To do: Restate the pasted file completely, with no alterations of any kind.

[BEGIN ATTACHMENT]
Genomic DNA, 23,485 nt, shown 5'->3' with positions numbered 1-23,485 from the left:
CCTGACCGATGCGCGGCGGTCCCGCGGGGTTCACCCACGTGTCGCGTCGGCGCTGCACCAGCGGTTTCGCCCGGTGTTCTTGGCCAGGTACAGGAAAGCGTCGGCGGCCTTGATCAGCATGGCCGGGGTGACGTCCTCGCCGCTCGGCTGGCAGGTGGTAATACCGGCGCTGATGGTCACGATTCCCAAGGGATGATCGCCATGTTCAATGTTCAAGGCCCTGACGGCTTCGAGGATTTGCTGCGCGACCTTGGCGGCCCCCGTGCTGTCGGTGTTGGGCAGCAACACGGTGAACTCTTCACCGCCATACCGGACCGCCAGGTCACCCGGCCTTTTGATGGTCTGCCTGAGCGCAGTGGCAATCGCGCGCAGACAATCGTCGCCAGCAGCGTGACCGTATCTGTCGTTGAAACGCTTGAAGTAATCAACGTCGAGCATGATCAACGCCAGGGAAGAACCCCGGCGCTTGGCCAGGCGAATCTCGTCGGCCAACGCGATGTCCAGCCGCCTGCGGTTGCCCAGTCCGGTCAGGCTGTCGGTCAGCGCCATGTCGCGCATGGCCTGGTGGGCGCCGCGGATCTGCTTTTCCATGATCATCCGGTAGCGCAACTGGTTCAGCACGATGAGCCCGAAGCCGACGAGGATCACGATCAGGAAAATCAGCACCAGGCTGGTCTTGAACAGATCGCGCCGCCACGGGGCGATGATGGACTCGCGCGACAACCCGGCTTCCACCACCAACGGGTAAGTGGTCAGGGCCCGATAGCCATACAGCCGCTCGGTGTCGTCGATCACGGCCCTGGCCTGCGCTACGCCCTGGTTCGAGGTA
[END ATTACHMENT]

Genomic DNA, 23,485 nt, shown 5'->3' with positions numbered 1-23,485 from the left:
CCTGACCGATGCGCGGCGGTCCCGCGGGGTTCACCCACGTGTCGCGTCGGCGCTGCACCAGCGGTTTCGCCCGGTGTTCTTGGCCAGGTACAGGAAAGCGTCGGCGGCCTTGATCAGCATGGCCGGGGTGACGTCCTCGCCGCTCGGCTGGCAGGTGGTAATACCGGCGCTGATGGTCACGATTCCCAAGGGATGATCGCCATGTTCAATGTTCAAGGCCCTGACGGCTTCGAGGATTTGCTGCGCGACCTTGGCGGCCCCCGTGCTGTCGGTGTTGGGCAGCAACACGGTGAACTCTTCACCGCCATACCGGACCGCCAGGTCACCCGGCCTTTTGATGGTCTGCCTGAGCGCAGTGGCAATCGCGCGCAGACAATCGTCGCCAGCAGCGTGACCGTATCTGTCGTTGAAACGCTTGAAGTAATCAACGTCGAGCATGATCAACGCCAGGGAAGAACCCCGGCGCTTGGCCAGGCGAATCTCGTCGGCCAACGCGATGTCCAGCCGCCTGCGGTTGCCCAGTCCGGTCAGGCTGTCGGTCAGCGCCATGTCGCGCATGGCCTGGTGGGCGCCGCGGATCTGCTTTTCCATGATCATCCGGTAGCGCAACTGGTTCAGCACGATGAGCCCGAAGCCGACGAGGATCACGATCAGGAAAATCAGCACCAGGCTGGTCTTGAACAGATCGCGCCGCCACGGGGCGATGATGGACTCGCGCGACAACCCGGCTTCCACCACCAACGGGTAAGTGGTCAGGGCCCGATAGCCATACAGCCGCTCGGTGTCGTCGATCACGGCCCTGGCCTGCGCTACGCCCTGGTTCGAGGTA